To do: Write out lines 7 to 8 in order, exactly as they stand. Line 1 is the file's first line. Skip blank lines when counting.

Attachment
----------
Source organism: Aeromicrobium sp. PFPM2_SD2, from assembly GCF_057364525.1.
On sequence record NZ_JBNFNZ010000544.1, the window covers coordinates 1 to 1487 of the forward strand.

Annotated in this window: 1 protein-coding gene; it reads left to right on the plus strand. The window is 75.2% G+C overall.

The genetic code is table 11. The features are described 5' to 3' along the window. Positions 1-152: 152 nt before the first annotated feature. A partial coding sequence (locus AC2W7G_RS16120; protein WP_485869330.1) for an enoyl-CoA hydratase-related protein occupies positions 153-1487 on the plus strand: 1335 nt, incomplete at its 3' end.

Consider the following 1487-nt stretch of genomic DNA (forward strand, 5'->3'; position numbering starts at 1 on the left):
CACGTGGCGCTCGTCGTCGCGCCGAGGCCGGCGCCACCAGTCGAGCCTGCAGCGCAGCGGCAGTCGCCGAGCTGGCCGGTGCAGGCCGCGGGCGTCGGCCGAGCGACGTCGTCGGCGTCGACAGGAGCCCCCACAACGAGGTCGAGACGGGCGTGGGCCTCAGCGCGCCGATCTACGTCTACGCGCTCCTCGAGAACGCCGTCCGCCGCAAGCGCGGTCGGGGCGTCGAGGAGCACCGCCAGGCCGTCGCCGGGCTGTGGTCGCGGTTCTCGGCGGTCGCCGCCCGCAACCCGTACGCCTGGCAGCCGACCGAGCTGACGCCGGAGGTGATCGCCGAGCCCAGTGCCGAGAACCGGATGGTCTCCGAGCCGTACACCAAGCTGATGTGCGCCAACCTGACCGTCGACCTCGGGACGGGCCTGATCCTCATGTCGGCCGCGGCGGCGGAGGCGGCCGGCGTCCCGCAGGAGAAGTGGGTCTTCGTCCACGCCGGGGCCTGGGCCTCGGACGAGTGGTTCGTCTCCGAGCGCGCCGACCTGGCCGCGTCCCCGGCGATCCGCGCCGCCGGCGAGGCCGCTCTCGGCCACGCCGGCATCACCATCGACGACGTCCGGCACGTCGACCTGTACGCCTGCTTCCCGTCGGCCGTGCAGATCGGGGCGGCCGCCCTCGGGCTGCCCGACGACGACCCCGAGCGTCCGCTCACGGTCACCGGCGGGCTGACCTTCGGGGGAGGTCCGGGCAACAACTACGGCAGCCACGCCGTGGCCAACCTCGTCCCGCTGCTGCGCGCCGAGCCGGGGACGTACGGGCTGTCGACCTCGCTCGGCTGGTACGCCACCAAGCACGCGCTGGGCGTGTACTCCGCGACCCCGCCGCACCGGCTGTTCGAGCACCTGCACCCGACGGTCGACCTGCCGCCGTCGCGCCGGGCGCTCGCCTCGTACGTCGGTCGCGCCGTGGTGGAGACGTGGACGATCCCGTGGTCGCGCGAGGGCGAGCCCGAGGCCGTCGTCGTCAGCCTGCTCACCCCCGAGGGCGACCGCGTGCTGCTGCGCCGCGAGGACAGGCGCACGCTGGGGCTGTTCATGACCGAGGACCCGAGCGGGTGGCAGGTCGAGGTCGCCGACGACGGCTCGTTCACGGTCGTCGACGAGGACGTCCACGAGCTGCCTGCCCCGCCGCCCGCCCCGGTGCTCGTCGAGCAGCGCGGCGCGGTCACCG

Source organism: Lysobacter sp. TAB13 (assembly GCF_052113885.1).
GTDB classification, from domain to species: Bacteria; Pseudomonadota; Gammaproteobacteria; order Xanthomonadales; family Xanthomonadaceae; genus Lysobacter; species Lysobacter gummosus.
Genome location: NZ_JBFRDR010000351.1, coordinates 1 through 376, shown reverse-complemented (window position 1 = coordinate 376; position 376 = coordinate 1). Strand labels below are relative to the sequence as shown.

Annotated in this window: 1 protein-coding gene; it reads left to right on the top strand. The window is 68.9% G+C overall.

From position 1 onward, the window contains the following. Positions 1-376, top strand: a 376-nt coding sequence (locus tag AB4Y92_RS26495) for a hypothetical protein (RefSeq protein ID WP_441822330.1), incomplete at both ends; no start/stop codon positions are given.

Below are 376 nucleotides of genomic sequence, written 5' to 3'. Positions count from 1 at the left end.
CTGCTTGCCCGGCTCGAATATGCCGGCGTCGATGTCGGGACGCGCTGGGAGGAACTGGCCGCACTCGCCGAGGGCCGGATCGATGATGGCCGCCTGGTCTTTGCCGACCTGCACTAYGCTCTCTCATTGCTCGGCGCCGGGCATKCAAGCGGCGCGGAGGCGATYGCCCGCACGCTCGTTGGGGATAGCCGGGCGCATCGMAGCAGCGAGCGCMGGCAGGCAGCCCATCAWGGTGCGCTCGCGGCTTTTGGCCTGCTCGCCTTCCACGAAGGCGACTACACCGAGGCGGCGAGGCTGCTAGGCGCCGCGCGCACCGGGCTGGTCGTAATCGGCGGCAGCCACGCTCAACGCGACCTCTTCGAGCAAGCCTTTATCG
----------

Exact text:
Source organism: Lysobacter sp. TAB13 (assembly GCF_052113885.1).
GTDB classification, from domain to species: Bacteria; Pseudomonadota; Gammaproteobacteria; order Xanthomonadales; family Xanthomonadaceae; genus Lysobacter; species Lysobacter gummosus.